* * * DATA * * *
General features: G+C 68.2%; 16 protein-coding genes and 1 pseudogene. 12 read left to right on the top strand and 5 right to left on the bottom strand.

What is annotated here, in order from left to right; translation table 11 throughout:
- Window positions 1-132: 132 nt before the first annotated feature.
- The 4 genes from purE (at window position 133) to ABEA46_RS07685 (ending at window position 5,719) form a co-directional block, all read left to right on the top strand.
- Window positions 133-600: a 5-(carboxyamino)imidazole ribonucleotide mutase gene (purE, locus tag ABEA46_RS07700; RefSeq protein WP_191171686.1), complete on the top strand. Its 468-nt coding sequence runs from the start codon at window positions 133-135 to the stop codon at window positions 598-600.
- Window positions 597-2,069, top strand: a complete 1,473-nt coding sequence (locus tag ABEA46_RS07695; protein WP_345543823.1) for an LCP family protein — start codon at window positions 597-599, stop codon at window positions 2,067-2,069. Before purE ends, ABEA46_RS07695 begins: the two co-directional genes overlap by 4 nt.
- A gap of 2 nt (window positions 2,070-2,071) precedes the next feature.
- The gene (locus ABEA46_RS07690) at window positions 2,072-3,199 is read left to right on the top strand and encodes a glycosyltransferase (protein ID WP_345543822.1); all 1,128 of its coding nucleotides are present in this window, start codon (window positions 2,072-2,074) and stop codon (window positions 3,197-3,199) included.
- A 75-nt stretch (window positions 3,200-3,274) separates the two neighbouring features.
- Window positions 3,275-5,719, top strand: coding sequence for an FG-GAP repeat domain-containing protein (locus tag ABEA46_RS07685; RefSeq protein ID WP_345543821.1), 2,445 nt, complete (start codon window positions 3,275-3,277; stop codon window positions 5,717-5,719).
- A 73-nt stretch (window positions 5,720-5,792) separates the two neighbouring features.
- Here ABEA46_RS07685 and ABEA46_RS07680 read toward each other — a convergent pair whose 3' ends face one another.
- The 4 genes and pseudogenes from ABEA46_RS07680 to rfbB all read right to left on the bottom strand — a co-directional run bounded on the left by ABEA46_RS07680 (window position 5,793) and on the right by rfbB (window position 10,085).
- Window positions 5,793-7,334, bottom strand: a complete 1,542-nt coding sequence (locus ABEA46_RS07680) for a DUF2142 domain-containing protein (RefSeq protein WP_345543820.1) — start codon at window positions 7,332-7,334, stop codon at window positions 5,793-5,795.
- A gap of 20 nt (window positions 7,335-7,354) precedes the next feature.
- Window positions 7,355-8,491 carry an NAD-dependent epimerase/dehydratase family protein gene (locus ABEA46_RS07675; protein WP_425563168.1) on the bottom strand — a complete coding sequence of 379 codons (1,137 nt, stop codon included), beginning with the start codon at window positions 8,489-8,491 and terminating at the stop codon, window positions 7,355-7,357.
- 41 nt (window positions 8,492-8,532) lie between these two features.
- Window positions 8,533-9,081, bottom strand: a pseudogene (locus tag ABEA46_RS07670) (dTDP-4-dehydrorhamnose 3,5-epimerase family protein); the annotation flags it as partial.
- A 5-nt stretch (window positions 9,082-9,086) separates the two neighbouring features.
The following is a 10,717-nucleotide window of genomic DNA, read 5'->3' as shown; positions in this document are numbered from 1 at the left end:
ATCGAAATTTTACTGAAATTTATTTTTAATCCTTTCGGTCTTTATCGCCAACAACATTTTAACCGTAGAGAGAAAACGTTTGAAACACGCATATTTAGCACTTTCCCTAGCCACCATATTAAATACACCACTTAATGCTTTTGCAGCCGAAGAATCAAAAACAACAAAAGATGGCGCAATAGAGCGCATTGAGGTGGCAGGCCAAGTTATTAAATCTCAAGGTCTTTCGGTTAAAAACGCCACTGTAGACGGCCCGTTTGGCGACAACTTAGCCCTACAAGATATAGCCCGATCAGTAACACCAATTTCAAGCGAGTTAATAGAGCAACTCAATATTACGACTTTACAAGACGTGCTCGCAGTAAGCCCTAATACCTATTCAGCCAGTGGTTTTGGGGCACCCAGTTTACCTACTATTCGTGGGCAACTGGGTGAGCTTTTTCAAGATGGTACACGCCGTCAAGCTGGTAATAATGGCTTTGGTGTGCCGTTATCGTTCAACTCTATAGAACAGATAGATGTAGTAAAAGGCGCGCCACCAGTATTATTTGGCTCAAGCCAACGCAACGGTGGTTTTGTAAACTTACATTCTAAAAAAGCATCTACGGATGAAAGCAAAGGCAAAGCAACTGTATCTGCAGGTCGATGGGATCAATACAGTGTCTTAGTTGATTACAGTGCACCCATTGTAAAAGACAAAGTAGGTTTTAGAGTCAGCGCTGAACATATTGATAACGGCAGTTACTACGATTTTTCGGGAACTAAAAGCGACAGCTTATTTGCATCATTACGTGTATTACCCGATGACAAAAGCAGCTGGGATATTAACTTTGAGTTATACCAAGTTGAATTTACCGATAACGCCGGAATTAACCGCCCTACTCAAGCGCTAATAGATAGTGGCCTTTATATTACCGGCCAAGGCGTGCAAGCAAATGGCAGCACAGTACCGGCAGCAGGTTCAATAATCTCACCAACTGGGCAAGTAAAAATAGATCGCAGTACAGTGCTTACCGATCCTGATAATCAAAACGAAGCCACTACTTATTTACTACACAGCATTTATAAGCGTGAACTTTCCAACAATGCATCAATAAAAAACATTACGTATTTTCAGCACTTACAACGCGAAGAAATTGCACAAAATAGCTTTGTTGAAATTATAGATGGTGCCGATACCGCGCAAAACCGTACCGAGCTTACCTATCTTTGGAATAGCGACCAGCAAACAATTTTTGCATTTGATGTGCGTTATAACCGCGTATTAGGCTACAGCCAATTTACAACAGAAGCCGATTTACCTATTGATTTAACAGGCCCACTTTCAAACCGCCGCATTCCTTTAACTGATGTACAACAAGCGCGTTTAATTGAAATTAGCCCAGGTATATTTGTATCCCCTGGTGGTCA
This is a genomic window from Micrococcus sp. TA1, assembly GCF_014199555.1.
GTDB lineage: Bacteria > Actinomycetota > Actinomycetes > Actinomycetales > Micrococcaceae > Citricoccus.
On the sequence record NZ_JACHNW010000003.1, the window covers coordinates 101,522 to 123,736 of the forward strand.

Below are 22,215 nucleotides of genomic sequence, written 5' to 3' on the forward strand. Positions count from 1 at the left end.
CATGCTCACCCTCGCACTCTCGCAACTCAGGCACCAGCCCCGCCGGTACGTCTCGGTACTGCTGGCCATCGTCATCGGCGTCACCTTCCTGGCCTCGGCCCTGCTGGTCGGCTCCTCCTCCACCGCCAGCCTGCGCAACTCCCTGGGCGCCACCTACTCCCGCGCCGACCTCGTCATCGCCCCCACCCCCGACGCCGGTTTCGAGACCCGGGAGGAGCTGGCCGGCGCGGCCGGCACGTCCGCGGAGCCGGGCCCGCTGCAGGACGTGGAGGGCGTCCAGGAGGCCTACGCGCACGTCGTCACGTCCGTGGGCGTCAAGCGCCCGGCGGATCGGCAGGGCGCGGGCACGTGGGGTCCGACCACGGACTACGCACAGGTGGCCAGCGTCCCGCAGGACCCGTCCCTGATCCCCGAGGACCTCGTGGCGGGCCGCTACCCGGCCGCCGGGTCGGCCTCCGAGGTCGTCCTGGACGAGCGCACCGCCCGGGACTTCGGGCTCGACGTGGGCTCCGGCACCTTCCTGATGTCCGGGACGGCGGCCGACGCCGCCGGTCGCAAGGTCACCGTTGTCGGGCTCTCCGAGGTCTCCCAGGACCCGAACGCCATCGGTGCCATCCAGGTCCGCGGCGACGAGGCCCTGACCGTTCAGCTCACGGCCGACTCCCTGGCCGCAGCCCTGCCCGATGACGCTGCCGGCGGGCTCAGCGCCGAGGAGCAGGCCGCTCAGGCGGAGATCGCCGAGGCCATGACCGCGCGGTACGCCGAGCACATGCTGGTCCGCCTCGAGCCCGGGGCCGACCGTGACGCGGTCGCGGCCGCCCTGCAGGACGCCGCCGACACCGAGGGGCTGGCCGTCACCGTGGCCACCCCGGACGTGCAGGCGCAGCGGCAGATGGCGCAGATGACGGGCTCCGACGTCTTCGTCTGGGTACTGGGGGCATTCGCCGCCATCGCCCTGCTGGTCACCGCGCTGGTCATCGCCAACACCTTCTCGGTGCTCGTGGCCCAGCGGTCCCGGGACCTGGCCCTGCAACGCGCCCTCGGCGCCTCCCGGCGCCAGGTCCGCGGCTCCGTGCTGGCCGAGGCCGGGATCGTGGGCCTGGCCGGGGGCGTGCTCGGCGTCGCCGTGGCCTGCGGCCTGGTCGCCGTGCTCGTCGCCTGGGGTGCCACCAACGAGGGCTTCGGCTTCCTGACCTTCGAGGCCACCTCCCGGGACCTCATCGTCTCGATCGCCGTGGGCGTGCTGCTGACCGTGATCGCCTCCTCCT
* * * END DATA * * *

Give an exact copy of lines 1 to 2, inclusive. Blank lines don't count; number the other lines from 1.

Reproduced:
General features: G+C 68.2%; 16 protein-coding genes and 1 pseudogene. 12 read left to right on the top strand and 5 right to left on the bottom strand.

What is annotated here, in order from left to right; translation table 11 throughout: